National Group stages a battle of the beasts

Following a trip to Queensland’s mining hot spot in the Bowen Basin earlier this year, professional race car driver James Courtney proposes a tantalising challenge to his Mobil 1 MEGA Racing teammate Scott Pye.

It is a suggestion so out of left field that nothing quite like it has been replicated around the world: the proposition of a Supercar facing off against one of National Group’s Caterpillar 777F dump trucks.

The challenge initially surprised National Group managing director Mark Ackroyd, whose somewhat disbelief soon turns to sheer excitement.

“Mining equipment is definitely not seen racing around a track very often, they are usually busy moving tonnes of dirt from point A to point B,” Ackroyd comments pre-race.

National Group’s MD, like many others, is enthralled by the prospect of two dominant vehicles in their respective industries facing off in the pure terrain of his National Group owned property in Nebo, Queensland.

“It will be an interesting matchup as our dump trucks are more well-known for their large engine capacity, sheer size and brute force; race cars on the other hand are more about speed and agility, so we’ve put a few obstacles in the way to even the score,” Ackroyd continues.

“Let’s see if the king of the mines can out muscle the king of the racetracks, I’ll even start the race myself.”

It set the stage for a battle of the beasts, with absolutely no denying of the competitive nature between Courtney and Pye.

As Courtney hides the keys in his palm, Pye is challenged to choose a hand in order to decide which driver will operate each respective vehicle.

In this moment, Courtney sends a cheeky jab at his opponent Pye, “I’ll let you choose Scotty. I’m fairly confident I have got this either way.”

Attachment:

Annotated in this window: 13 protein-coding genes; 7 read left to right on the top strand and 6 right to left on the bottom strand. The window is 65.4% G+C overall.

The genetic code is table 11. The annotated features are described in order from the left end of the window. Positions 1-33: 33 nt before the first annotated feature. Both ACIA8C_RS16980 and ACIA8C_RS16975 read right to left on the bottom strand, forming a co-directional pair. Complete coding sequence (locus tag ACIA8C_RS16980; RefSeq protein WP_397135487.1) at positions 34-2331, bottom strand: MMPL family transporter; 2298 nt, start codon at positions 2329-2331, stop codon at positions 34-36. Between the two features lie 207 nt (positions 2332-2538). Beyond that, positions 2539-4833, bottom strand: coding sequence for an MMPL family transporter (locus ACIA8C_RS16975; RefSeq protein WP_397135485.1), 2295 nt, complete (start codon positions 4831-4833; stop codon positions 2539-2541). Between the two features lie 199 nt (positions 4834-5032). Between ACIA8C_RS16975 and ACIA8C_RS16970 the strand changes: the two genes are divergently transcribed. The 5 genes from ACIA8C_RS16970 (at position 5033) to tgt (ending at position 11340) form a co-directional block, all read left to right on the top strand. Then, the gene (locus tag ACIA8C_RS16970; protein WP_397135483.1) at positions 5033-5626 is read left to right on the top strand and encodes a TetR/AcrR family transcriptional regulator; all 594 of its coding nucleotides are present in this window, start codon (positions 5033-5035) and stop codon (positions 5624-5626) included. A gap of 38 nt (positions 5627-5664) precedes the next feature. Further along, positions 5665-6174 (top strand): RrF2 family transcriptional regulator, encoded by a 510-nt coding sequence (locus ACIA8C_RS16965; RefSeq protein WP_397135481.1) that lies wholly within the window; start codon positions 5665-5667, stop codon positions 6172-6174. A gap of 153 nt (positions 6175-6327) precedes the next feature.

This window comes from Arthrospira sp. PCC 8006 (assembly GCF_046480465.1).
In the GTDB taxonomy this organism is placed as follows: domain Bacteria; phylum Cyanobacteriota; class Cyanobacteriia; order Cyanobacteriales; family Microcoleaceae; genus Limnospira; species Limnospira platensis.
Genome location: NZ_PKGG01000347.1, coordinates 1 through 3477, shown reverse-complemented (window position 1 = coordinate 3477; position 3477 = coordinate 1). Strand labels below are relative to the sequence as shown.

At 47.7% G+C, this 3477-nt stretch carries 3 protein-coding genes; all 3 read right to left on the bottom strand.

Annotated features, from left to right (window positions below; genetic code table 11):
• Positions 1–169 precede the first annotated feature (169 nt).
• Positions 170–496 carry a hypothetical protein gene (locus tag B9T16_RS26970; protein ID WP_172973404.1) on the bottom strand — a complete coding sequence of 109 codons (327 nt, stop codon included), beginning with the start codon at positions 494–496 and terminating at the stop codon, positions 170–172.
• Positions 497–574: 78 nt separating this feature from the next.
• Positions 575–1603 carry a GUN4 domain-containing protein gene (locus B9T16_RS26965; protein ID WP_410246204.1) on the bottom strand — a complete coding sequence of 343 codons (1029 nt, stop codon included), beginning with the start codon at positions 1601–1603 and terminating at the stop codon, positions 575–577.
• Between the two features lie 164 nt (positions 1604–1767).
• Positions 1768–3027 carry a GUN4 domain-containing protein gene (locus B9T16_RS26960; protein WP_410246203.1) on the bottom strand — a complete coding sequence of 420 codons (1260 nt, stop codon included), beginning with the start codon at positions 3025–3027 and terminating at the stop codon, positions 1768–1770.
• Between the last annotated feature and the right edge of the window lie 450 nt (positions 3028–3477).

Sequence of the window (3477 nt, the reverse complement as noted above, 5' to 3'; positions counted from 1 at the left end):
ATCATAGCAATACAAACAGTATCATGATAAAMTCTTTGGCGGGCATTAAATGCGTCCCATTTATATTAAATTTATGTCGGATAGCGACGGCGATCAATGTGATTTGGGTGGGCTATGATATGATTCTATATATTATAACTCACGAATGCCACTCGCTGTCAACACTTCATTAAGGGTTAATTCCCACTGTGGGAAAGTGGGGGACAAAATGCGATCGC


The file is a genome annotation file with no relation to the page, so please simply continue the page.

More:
The result sees Courtney enter the starter’s line in the familiar surroundings of his Mobil 1 MEGA Racing car, while Pye rolls up in the colossal dump truck.

“This is not something you get to do every day. We drive for a living, but I’m sure this will be a totally different experience. We’re both looking forward to the challenge,” Pye says, with a hint of nerves.

National Group MD Mark Ackroyd (centre) with Scott Pye and James Courtney.


The race course is set in a way so each vehicle can capitalise on their respective strengths – the Supercar must weave through obstacles to highlight its agility, while the sheer brute power of the dump trucks will be showcased as it streams forward in a straight line.

As the vehicles wait to start the race, Pye exclaims: “this thing is huge… I’m about 20 feet off the ground.”

Ackroyd starts the race and as the supercar hit its first obstacle, the dump truck begins to pick up momentum leading into the finish line. While Pye takes the initial bragging rights, the challenge isn’t quite over.

“Let me have a go mate, I’m curious to see myself how these big mining trucks handle,” Courtney says.

After switching vehicles and enjoying the power offered by National Group’s dump trucks, the two drivers have time to reflect on the once-in-a-lifetime experience.

“Growing up, almost every little boy imagines themselves driving around big trucks. Thanks to the National Group, James and I got to be young kids again for the day. We had a ball,” Pye says.

Equally excited, Courtney shares his experience with Australian Mining, “the whole day was awesome. When you’re involved in motorsports, you love anything with an engine, no matter the shape or size.”

For the National Group, the race highlights an opportunity for the mining and racing communities to come together and celebrate the relationship that exists with Mobil 1 MEGA Racing.

“Today was a great opportunity to showcase our partnership with the Mobil 1 MEGA Racing and most of all have some fun combining our industries’ machines together for a never before seen event,” Ackroyd says.

As Courtney and Pye head back to the busy schedule of the professional race car tour and National Group staff work on their next fleet of mining vehicles, this race will undoubtably be etched in the memory of both drivers for a while to come.

This article also appears in the October edition of Australian Mining.

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